RFTA threatens to end free ride on Hogback route | PostIndependent.com
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RFTA threatens to end free ride on Hogback route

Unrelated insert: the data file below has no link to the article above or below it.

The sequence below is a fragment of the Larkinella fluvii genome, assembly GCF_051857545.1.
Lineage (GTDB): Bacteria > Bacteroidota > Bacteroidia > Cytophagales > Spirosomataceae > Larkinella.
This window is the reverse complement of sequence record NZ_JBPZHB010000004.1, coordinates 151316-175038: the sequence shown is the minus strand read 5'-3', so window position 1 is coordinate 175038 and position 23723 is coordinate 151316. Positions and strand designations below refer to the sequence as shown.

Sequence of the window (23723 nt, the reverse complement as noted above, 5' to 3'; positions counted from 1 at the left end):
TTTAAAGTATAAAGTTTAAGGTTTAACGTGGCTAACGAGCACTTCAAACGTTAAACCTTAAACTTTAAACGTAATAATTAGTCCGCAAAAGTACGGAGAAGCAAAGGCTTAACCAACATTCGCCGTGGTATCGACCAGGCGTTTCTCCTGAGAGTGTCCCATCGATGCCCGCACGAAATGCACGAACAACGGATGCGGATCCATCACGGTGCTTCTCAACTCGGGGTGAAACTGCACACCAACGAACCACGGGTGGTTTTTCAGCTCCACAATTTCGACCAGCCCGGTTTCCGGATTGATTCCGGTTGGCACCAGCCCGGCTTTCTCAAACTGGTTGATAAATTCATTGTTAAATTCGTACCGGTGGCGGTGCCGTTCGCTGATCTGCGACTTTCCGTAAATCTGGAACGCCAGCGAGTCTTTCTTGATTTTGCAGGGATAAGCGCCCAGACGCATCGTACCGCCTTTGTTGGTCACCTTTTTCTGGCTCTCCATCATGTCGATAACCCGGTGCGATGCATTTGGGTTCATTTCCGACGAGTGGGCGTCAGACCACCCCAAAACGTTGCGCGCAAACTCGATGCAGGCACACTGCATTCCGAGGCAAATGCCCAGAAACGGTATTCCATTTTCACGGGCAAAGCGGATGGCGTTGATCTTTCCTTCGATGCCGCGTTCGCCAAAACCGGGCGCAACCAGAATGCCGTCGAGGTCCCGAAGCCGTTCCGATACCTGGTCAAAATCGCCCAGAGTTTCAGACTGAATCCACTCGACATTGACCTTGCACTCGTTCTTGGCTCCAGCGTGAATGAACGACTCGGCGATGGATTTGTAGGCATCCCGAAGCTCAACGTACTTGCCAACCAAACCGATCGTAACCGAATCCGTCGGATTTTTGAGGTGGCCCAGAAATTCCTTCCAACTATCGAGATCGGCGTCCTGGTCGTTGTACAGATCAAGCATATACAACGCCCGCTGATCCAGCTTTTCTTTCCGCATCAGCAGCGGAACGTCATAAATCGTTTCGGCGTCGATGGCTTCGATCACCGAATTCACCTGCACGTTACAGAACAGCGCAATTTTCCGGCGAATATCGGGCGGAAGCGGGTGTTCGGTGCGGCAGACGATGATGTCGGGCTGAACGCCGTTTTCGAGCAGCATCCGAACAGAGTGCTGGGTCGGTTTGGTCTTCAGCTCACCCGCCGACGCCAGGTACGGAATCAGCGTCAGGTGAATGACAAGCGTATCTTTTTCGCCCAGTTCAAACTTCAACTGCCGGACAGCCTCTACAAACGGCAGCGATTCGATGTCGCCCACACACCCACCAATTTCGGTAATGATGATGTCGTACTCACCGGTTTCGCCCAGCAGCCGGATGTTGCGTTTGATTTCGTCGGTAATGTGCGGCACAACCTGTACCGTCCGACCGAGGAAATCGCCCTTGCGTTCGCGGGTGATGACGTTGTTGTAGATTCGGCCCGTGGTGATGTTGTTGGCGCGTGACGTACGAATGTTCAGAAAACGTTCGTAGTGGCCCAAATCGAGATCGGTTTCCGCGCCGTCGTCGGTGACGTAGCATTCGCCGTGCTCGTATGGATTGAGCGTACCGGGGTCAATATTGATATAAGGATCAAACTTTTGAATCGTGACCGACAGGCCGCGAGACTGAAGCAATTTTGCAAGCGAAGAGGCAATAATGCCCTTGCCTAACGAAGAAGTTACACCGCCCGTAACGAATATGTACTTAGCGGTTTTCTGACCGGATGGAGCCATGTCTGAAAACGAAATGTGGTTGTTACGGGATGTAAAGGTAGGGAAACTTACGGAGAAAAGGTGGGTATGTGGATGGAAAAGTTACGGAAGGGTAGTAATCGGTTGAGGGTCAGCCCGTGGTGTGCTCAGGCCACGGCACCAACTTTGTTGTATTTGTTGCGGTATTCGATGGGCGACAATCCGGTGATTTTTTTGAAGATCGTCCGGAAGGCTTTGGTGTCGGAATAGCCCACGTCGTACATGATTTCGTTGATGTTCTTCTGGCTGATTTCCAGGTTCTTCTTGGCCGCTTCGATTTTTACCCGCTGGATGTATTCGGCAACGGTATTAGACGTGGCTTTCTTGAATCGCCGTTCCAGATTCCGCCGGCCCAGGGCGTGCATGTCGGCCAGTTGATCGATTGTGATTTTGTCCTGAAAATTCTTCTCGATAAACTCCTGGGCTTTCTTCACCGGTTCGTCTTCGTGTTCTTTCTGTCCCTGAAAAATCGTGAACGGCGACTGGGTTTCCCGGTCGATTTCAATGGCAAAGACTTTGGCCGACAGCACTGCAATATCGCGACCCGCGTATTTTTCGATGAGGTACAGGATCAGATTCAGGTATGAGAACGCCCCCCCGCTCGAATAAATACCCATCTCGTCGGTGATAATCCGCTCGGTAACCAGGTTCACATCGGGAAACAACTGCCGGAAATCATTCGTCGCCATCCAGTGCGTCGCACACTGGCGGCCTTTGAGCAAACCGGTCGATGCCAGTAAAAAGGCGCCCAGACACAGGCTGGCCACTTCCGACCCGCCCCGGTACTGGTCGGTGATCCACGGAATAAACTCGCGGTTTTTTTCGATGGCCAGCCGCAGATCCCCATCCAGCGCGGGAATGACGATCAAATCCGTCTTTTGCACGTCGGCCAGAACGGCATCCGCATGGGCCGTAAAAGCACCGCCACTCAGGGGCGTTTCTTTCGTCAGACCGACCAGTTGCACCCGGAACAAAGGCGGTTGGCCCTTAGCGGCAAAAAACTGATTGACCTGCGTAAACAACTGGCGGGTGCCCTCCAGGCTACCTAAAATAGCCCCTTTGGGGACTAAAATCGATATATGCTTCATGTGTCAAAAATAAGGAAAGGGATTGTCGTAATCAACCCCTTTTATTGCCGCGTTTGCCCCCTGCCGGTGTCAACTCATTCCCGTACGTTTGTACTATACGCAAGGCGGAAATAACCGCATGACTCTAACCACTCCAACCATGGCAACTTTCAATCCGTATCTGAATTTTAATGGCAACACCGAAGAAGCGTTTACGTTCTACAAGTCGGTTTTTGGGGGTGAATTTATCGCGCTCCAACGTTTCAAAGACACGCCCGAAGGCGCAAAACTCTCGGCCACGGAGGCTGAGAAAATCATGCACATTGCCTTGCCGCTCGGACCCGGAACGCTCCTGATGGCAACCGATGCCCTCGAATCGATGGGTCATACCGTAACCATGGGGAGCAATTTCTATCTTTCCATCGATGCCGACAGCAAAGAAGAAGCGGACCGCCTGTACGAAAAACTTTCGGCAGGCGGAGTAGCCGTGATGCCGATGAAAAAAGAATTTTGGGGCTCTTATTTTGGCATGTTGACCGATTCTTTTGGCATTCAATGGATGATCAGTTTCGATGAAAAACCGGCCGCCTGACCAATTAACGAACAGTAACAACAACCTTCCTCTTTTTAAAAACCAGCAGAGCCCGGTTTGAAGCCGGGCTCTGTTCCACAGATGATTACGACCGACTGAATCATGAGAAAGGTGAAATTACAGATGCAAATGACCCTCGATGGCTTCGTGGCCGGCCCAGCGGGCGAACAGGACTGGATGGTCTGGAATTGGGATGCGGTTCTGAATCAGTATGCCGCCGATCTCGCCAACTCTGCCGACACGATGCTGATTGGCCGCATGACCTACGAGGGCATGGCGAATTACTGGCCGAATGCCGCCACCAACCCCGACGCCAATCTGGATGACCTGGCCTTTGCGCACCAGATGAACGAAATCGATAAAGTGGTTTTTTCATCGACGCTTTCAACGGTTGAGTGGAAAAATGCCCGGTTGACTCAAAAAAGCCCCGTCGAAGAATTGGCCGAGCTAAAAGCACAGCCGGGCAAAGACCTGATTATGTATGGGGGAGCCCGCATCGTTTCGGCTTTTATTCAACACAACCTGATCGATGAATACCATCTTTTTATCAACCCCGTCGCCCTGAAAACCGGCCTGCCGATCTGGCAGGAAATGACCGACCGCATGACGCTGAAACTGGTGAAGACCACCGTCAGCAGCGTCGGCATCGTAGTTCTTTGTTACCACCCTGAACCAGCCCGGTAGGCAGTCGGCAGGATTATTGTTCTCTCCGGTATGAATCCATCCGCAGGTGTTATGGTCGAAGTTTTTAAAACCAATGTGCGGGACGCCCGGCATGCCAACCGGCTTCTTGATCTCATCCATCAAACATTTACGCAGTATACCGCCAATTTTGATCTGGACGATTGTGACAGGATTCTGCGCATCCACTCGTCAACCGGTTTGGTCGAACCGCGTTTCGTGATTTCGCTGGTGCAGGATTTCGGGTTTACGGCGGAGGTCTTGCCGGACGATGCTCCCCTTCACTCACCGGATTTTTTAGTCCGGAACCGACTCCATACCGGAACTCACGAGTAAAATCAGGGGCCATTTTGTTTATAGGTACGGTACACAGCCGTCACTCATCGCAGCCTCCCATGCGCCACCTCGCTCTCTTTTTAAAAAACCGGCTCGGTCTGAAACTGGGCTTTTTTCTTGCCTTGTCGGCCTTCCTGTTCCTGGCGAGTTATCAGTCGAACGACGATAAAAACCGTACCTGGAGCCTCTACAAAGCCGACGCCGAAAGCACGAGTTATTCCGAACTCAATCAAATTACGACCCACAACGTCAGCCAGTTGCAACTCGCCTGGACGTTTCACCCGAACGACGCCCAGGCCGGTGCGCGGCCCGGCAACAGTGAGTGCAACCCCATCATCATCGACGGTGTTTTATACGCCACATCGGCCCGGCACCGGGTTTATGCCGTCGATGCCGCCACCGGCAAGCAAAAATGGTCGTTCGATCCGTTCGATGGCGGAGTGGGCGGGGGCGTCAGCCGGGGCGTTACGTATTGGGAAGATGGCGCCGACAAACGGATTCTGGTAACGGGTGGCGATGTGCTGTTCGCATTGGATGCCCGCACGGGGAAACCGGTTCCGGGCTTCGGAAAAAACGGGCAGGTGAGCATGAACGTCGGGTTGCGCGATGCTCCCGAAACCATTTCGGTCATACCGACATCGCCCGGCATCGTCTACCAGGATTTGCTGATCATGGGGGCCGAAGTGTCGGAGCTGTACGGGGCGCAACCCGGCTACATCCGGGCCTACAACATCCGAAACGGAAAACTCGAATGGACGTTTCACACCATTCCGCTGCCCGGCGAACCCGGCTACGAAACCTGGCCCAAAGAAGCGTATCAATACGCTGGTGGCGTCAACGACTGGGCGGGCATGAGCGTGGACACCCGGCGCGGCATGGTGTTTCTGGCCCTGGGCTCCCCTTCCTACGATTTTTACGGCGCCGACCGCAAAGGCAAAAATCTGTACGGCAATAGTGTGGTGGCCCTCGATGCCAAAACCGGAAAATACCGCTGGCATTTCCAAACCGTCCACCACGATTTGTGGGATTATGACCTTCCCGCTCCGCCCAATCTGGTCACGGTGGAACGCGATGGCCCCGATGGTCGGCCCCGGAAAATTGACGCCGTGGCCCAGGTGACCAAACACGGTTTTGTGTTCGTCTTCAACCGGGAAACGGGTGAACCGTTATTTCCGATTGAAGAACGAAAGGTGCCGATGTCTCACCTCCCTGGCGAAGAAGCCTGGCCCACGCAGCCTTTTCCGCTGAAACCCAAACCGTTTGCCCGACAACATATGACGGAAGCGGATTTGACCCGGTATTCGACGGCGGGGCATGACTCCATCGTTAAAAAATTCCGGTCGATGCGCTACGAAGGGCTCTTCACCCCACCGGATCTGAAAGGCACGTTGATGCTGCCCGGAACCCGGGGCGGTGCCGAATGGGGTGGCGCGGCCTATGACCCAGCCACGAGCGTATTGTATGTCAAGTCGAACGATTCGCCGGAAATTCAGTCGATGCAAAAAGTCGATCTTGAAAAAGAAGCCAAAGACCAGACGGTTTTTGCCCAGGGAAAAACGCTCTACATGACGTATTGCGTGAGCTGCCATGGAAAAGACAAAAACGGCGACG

Bus service to western Garfield County might get snuffed at the end of this summer because of a regional funding feud.The Roaring Fork Transportation Authority is going to warn Garfield County, Silt and Rifle that they must pay for service or it may be eliminated, according to RFTA Chief Executive Officer Dan Blankenship.RFTA buses currently provide limited service between Glenwood Springs and Rifle on what’s known as the Hogback route, named after prominent hills in the Interstate 70 corridor. However, those jurisdictions make token contributions or none at all, and the full-fledged paying members of the transportation system don’t want to subsidize the Hogback service any longer.Pitkin and Eagle counties are RFTA members, as are Aspen, Snowmass Village, Basalt, Carbondale, Glenwood Springs and New Castle.Blankenship said there are two philosophies among RFTA’s board of directors on how to get Silt, Rifle and Garfield County to join. Some people believe they will never join if they receive service for free. They favor the “stick” approach of stopping service and making those entities join. Others favor the “carrot” approach. They believe that if RFTA provides the service, Rifle, Silt and Garfield County will see the benefits and start to pay.Rifle has never put the issue to a vote. Garfield County and Silt voters rejected a request in November 2004 to start a sales tax dedicated to RFTA. As a condition of that election, RFTA pledged it won’t cut service to western Garfield County for at least 18 months regardless of the outcome.The clock is ticking on the deadline, and since the bucks stop in New Castle, RFTA is threatening that the buses must stop there, too. The question is, is it a bluff and will Garfield County, Silt and Rifle call it?Glenwood Springs officials have opposed any cut in service in the past. As the second-largest contributor to RFTA, Glenwood wants to maintain service to western Garfield County because it benefits from transit for workers and shoppers.Glenwood Springs Mayor Bruce Christensen said it is very important to the town that the Hogback service continue. On the other hand, as a RFTA director he understands and probably supports using service as leverage to get financial participation from Garfield County, Silt and Rifle, he said.RFTA might have to stop service at New Castle and build a park-and-ride there for riders coming from farther west, Christensen said. The Hogback service had about 57,000 riders last year, an increase of 15.5 percent over the year before, according to RFTA’s records. Through March 2006, ridership was up nearly 8 percent on that route.Blankenship said it has the potential to grow even more, given the economic growth along the Interstate 70 corridor and the greater costs of driving a personal vehicle because of high gas prices.RFTA’s position is that ridership would soar if all jurisdictions were contributing and full service was put in place. “The service we put out there is really a demonstration project,” he said.Garfield County Commissioner John Martin said his board put the issue to voters and they rejected a county sales tax. Therefore, he said, voters have spoken, and he doesn’t see a need to ask them again. Critics counter the ballot question was doomed to failure because the commissioners proposed the tax for all of Garfield County instead of carving out the area that receives service. County residents who didn’t live where there is bus service were naturally opposed.Martin said many Garfield County residents still contribute to RFTA’s budget by shopping in towns that have the sales tax in place.Scott Condon’s e-mail address is scondon@aspentimes.com.


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